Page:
June 23, 2018

RECIPE CORNER: Breakfast dishes

October 10, 2013

By Ginger Isham

Every now and then I make some kind of egg dish for breakfast other than the usual cold cereal in summer and oatmeal with fruit in winter. During the colder months, we used to have a Sunday night family pancake supper with one or more kinds of fresh fruit and cheeses. The following recipe is very much like an omelet, but easier and more attractive and can be served for breakfast, lunch or dinner.


Scrambled egg muffins

1/2 pound bulk pork sausage (use regular or turkey bacon or chopped ham)

12 eggs

1/4 cup chopped green pepper

1/2 cup chopped onion

pinch of salt

1/4 teaspoon garlic powder

1/4 teaspoon pepper

1/2 cup shredded cheddar cheese

Cook sausage in skillet until browned and drain. In a large bowl, beat eggs and add green pepper, onion, salt, garlic powder and pepper. Stir in sausage and cheese. Spoon about 1/3 cup into greased cupcake pans. Bake at 350-degrees for 20-25 minutes. Serve with toast spread with butter, jam or peanut butter.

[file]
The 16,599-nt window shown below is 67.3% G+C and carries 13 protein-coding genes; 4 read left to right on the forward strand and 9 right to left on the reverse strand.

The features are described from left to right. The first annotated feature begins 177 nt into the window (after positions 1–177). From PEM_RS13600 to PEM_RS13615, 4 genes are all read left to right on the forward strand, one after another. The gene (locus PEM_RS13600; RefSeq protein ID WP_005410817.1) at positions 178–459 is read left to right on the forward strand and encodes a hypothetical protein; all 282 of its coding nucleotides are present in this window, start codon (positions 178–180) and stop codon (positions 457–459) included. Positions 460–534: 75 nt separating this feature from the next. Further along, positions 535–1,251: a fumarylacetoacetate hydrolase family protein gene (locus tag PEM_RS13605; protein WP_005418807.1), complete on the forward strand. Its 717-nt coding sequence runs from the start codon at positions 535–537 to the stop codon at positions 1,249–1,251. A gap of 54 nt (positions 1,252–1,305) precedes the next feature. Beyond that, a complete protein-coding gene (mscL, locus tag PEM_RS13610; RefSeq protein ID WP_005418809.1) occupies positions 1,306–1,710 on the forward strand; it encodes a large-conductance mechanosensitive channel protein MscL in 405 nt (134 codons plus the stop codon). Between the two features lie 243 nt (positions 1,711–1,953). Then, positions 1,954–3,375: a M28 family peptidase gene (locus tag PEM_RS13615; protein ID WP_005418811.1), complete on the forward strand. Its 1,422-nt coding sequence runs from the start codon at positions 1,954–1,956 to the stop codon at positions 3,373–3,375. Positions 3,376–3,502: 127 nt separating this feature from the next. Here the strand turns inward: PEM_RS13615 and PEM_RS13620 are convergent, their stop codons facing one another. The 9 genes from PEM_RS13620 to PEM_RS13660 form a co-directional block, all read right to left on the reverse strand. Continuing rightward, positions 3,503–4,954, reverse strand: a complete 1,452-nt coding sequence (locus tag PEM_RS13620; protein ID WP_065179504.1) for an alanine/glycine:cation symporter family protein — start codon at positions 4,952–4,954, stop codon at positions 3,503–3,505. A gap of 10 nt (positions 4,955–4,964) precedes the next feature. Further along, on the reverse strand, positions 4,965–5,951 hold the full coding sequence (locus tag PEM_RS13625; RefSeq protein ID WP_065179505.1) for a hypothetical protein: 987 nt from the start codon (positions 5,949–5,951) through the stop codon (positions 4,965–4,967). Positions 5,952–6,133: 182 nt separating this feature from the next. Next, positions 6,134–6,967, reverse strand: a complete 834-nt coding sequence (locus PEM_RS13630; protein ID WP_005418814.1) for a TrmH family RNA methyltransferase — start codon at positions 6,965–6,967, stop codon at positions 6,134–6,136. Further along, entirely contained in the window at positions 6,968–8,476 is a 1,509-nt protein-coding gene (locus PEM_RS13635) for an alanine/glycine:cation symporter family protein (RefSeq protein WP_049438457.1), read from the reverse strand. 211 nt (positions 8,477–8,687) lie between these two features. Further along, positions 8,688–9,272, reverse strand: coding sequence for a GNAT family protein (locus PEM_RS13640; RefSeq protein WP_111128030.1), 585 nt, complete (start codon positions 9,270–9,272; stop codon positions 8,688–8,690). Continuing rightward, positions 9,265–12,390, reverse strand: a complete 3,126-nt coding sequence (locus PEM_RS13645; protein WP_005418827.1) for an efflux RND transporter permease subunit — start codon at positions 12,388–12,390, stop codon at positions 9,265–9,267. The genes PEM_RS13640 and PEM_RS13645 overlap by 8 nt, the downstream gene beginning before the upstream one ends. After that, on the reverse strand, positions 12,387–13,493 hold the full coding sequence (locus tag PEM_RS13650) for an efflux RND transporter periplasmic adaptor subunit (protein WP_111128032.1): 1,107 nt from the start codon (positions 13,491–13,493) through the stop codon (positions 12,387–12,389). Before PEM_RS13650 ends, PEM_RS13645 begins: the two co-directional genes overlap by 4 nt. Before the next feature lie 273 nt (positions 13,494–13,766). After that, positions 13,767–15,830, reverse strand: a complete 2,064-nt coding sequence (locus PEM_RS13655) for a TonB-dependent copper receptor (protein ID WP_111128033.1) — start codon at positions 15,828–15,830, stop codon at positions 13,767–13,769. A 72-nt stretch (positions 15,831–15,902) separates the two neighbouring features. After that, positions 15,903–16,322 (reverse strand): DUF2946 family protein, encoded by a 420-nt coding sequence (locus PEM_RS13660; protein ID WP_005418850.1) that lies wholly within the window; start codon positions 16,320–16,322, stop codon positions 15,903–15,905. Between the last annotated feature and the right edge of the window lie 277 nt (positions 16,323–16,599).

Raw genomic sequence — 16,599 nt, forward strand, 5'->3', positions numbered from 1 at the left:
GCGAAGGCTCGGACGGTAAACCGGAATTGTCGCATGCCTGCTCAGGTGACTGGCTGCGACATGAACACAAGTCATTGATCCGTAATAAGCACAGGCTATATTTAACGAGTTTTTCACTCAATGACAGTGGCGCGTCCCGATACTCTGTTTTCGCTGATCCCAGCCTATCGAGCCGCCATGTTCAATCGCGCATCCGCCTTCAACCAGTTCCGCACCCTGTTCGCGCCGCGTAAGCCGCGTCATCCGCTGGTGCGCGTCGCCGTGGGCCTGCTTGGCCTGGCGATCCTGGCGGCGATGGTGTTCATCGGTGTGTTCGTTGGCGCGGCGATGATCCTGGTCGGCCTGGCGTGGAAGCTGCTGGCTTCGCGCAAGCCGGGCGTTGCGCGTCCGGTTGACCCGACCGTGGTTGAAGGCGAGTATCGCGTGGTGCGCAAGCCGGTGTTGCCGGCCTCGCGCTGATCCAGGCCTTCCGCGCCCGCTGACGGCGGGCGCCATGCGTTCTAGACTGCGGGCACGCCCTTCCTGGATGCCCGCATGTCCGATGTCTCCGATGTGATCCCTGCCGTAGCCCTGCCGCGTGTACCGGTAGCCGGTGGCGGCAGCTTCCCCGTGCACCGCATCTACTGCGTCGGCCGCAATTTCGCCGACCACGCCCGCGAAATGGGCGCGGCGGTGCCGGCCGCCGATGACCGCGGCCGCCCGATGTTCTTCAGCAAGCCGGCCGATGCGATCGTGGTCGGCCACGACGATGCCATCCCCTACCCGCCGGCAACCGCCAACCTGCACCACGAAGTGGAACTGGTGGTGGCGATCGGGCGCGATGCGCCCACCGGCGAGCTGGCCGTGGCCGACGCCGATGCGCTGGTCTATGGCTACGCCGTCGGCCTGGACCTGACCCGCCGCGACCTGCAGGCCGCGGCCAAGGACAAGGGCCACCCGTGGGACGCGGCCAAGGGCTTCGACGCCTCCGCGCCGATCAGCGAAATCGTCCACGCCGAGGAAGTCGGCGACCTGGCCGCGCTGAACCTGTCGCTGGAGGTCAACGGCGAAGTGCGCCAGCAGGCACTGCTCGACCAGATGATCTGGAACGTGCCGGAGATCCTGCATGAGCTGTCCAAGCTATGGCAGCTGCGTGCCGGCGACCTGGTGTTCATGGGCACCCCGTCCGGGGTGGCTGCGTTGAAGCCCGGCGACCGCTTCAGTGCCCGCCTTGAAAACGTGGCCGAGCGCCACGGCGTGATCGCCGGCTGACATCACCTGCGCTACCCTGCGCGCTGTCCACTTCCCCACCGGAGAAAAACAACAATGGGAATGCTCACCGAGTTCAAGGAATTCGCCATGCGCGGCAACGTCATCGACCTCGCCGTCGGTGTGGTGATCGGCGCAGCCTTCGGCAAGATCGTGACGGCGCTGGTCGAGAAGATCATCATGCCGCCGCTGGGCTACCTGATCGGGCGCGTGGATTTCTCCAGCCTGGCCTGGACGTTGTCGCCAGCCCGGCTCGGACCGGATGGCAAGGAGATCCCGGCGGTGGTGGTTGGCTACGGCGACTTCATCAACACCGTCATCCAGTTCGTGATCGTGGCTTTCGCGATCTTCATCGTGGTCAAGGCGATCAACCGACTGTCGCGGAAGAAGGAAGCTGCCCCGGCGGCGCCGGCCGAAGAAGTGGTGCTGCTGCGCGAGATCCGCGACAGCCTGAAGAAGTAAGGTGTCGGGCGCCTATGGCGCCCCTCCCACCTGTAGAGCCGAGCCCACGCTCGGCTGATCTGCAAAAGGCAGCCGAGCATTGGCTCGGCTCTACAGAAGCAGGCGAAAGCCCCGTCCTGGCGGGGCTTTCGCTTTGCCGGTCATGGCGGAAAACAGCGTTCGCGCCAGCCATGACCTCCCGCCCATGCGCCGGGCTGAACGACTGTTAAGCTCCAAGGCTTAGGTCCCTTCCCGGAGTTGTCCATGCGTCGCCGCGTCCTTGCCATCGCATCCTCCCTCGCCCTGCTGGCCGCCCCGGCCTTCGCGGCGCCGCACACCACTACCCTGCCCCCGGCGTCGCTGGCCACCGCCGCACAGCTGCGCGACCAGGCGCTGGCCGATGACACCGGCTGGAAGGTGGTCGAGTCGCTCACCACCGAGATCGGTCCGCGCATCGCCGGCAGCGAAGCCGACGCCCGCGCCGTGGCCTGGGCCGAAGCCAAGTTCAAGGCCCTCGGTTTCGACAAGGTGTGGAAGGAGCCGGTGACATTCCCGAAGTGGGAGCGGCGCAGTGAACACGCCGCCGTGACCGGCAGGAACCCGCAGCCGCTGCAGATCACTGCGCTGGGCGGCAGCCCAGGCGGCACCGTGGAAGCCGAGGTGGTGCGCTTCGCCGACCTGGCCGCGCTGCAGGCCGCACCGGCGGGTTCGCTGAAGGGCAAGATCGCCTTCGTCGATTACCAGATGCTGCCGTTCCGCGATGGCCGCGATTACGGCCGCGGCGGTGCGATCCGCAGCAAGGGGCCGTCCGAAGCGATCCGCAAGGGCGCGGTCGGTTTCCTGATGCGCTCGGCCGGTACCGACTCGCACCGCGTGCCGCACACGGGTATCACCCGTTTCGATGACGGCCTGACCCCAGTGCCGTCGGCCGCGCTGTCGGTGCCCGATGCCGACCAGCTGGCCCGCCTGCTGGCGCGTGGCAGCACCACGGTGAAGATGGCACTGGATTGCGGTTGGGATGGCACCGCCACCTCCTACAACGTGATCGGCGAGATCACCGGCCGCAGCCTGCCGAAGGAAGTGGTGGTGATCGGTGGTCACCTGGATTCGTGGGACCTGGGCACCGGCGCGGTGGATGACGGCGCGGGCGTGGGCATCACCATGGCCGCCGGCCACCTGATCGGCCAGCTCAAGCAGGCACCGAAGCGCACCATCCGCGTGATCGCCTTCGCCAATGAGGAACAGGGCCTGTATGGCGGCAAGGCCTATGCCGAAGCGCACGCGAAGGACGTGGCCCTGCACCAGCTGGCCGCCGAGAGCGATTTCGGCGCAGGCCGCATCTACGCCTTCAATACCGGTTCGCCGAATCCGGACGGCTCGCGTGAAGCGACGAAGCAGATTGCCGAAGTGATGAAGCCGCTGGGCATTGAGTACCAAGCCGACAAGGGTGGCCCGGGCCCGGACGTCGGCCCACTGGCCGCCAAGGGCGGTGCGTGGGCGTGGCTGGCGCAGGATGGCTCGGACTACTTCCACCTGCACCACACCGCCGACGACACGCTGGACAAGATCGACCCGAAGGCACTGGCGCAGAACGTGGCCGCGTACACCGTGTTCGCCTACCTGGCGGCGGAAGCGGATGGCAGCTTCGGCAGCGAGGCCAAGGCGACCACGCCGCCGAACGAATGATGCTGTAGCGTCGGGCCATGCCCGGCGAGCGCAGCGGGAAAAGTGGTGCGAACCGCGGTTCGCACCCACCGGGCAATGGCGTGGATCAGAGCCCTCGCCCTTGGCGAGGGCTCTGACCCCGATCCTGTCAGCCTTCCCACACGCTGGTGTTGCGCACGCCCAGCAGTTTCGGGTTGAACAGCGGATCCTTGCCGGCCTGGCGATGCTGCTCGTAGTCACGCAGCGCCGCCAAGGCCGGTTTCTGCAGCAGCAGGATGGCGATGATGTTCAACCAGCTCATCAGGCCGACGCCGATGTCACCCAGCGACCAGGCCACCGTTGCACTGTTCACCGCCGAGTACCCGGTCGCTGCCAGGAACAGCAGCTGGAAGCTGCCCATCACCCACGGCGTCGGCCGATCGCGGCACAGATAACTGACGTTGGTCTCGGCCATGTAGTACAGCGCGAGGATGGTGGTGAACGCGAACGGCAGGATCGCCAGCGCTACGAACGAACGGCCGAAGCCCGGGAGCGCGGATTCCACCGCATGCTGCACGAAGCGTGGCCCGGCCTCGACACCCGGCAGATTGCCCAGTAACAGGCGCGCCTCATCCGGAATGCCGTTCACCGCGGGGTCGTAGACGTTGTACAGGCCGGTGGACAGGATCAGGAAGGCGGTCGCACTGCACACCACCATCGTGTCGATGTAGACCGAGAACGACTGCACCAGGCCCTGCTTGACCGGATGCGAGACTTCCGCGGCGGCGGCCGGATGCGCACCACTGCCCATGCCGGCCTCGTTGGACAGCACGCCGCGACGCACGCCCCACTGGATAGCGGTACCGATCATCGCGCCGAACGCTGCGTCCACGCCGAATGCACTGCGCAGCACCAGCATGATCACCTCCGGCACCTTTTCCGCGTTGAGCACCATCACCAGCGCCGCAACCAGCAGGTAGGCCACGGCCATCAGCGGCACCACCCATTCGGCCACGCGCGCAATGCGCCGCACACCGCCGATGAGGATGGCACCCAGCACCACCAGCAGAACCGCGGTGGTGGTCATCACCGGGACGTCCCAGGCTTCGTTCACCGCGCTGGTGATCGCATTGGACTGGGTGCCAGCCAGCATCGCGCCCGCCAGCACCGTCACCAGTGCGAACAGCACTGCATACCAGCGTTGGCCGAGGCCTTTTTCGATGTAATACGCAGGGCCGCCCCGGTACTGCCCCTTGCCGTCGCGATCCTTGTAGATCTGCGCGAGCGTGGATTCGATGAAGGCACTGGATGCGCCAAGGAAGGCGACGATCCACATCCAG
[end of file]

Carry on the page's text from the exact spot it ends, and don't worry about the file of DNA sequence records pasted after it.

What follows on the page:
Southwest frittata

4 eggs

1 tablespoon fat-free milk

pinch of salt and pepper

1/4 teaspoon ground mustard

1/8 teaspoon or less cayenne pepper

1/2 cup chopped onion

1/2 cup chopped green pepper

1/2 teaspoon minced garlic

1 teaspoon olive oil

1 large tomato, chopped

2 tablespoons sliced ripe olives, drained

1/2 cup shredded part-skimmed mozzarella cheese

Whisk together the eggs, milk, salt, pepper, mustard and cayenne pepper. In a large skillet, cook onion, green pepper and garlic in oil until tender. Add tomatoes and olives and heat through. Pour egg mix over the veggies. As eggs set, lift edges so the uncooked mixture flows underneath. When done, sprinkle with cheese. Cover and let stand a minute or two for cheese to melt.  Serve in wedges with favorite toast and orange slices.


Food Hint: When making homemade applesauce, add a few small red-hot cinnamon candies or maraschino cherry juice for color and flavor or serve plain with blueberries or raspberries sprinkled on top.

Ginger Isham lives with her husband on a fifth generation family farm on Oak Hill Road.


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